Over half of Brexit Party and Tory candidates in Wales live outside constituencies in which they’re standing
Less than half of Brexit party and Conservative general election candidates in Wales live in the constituency in which they’re standing.
Nigel Farage visited Buckley, Flintshire today and the constituency, Alyn and Deeside, is one of the majority where the party’s candidates who do not live in the seats where they are standing.
The Brexit Party is fielding the fewest local candidates in Wales – just 11 of 32 (35%) have a home address within the constituency they’re seeking to represent.
That includes five who live outside of Wales, while eight live in neighbouring constituencies and another eight who live in other parts of Wales.
Those six in include Nathan Gill, who lives in Ynys Môn but is standing for election over 180 miles away in Caerphilly. The Brexit party candidate for Alyn and Deeside is also based in Ynys Mon.
The Brexit party’s candidate in Llanelli also lives over 50 miles away in Torfaen, while their candidates for Swansea East and Swansea West both have home addresses in Cardiff.
Despite the Brexit party having held three rallies in Newport in the past year, it couldn’t find someone who lived in Newport West to contest the constituency for them, turning instead a resident of Cardiff.
Ironically, their candidate for Cardiff South and Penarth lives in Newport and their candidate for Cardiff Central lives in Islwyn.
The party’s difficulty in finding local candidates could be due to a lack of grassroots organisation for the Welsh wing of the party, which doesn’t have members but ‘registered supporters.’
Asked by the BBC how many seats in Wales his party could realistically win Mr Farage today said: “We’re a new party – don’t ask me that.
“We are taking on the Labour Party, that’s our main challenge. We’re taking on the remainer parties and we’re saying to people, Labour or Conservative, if you think the candidate in your seat that can actually go to Westminster and fight for Leave is the Brexit Party, then tactically that’s who you have to vote for.”
More than half of Conservative candidates also live outside the constituencies they’re standing in.
Nation has already reported that 13 of their 40 candidates live outside of Wales. In addition, a further five live in other parts of Wales, while seven more live in neighbouring constituencies.
It means that just 15 of 40 (37%) Conservative candidates live in the constituency they’re seeking to represent.
The Conservative candidates for Merthyr Tydfil, Rhondda and Caerphilly constituencies all live in Monmouth, while their candidates for Ceredigion and Cardiff West have addresses in Powys and Bridgend respectively.
The other major parties standing have all selected candidates living in the constituencies they’re contesting in more than half of Welsh seats:
Green: 12 of 18 (66%)
Liberal Democrat: 20 of 32 (62.5%)
Plaid Cymru: 28 of 36 (77%)
Labour: 36 of 40 (90%)
There are only four seats in Wales where all the candidates live in the constituency: Vale of Clwyd, Preseli Pembrokeshire, Brecon and Radnorshire, Pontypridd.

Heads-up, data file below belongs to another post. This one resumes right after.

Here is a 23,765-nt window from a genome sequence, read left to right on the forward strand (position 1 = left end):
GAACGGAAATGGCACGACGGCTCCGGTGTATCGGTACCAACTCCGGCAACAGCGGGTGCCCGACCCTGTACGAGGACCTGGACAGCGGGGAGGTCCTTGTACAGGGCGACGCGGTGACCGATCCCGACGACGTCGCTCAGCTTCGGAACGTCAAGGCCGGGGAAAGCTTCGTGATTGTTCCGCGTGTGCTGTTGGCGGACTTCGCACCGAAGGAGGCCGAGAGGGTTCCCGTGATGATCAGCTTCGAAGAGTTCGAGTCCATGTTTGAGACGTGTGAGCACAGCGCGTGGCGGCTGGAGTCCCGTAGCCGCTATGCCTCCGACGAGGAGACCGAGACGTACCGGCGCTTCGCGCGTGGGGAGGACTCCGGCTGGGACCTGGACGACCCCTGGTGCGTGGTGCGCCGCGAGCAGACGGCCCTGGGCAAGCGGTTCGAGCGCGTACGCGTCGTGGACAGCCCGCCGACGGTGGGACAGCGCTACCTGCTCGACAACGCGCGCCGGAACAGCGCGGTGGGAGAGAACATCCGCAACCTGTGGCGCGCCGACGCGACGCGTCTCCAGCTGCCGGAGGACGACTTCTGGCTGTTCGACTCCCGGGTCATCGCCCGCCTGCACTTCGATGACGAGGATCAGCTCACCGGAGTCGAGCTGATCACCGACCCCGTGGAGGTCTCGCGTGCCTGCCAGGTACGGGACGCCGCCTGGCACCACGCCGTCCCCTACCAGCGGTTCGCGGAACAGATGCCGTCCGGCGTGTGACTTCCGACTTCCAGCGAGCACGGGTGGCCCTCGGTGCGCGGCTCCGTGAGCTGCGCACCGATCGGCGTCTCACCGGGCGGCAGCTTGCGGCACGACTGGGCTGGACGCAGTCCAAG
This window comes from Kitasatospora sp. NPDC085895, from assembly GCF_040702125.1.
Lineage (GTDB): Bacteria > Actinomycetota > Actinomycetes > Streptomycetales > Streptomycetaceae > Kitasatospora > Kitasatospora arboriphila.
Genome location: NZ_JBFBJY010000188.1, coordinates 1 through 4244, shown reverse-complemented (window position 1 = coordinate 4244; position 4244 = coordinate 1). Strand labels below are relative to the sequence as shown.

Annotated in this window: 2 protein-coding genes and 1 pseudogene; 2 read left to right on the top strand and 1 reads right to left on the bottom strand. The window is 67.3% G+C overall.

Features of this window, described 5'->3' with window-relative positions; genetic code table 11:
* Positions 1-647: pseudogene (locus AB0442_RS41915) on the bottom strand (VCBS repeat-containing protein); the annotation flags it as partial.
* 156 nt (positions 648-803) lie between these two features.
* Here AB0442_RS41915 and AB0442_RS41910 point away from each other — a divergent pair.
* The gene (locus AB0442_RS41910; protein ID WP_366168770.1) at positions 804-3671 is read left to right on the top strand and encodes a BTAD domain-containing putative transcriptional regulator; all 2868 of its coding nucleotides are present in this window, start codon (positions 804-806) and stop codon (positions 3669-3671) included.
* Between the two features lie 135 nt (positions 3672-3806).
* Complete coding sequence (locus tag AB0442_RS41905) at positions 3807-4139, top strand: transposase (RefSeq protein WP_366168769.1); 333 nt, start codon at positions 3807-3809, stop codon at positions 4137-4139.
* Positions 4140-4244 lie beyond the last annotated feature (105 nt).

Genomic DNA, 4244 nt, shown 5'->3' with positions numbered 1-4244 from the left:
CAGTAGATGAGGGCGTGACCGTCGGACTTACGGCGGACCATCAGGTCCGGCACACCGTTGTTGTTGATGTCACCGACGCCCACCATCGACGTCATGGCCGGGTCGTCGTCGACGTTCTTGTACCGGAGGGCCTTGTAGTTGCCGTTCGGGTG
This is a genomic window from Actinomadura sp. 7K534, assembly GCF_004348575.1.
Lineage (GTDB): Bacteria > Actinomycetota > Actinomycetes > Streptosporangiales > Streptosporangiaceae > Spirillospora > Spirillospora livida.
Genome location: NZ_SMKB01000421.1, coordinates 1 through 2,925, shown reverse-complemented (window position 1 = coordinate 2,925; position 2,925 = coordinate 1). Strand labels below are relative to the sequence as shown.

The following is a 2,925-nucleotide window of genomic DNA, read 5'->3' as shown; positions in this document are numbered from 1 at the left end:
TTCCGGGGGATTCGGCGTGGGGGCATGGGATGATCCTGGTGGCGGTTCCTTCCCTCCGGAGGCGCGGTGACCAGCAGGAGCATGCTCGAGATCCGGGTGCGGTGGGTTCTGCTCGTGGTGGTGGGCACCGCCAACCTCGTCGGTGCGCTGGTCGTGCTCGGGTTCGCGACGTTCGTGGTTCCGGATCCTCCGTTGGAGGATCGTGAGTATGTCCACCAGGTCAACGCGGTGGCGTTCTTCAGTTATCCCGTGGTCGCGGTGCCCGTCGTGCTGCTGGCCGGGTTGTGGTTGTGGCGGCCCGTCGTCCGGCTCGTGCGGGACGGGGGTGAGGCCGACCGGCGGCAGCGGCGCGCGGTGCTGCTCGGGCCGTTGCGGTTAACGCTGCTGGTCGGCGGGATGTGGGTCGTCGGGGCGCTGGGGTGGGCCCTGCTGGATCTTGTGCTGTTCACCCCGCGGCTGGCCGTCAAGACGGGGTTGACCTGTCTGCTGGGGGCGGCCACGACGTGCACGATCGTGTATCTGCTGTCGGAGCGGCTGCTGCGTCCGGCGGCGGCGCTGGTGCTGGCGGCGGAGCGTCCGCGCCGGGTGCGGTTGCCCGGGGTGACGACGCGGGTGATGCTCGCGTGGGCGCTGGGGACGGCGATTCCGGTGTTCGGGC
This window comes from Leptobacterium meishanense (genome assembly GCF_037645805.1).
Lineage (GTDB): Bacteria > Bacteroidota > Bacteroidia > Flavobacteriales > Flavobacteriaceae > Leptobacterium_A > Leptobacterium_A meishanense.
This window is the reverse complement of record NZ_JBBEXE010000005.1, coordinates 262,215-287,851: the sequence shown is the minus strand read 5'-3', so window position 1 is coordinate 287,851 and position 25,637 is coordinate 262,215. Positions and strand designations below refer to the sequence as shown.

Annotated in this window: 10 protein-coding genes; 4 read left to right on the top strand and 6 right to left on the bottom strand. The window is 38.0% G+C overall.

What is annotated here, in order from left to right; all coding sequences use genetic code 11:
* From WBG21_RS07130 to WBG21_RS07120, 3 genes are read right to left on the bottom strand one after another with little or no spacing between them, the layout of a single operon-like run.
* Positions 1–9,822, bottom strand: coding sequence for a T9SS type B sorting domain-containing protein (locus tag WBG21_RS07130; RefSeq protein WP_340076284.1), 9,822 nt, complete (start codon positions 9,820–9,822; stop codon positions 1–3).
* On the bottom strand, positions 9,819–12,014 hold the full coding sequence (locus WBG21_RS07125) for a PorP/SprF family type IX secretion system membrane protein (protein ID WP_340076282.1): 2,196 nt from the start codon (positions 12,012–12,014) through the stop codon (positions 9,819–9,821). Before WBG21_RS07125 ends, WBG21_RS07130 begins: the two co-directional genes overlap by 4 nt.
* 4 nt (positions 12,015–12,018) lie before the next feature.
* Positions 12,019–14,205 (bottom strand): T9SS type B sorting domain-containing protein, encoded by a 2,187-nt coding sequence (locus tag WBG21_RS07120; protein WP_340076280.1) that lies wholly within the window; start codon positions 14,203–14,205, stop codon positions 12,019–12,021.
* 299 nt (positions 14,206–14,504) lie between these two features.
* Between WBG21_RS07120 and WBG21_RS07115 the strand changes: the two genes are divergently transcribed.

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What do you do if you want to be a prospective parliamentary candidate (whether for Westminster or Cardiff Bay) for a political party but there already is a sitting MP/AM/MoS representing your party for the constituency you live in, do you have to wait until they retire/die or do you (and your family) have to move to another constituency? Meanwhile, you would also have to move jobs or endure a longer commute…. The same applies if your party already has an established candidate for your constituency from a previous election. Some of the best MPs and AMs have not been… Read more »
There is no legal requirement, at Parliamentary level, to live in the constituency that you are standing (hence the current situation that the article is about). You do have to live in the council ward if you’re running for local councillor. As for what happens if there is already an AS/MS or AS/MP That is entirely down to party rules. Most parties will presume their sitting MP will be a candidate unless there is a vote to deselect them (which we’ve seen happen a lot in the Conservative party to pro-EU MPs in the last year or so). Labour (London)… Read more »
I nevertheless find it a matter of concern that this election is producing so many candidates for Welsh seats who are not from Wales. I think the country has been used for several years as a testing ground for new candidates with no hustings experience who, after failing to win the seat, are then fielded in a more winnable seat outside Wales. It happens so often that it’s clearly a deliberate policy. Fortunately, few of them seem to win here, but the difference this time is that they are being fielded in marginal seats like Arfon or winnable seats like… Read more »
The upside of that headline is that they all have a home to which they will retreat far away from the parts of Wales they wish to colonise. At least we won’t have to put up with them living amongst us after 12th December.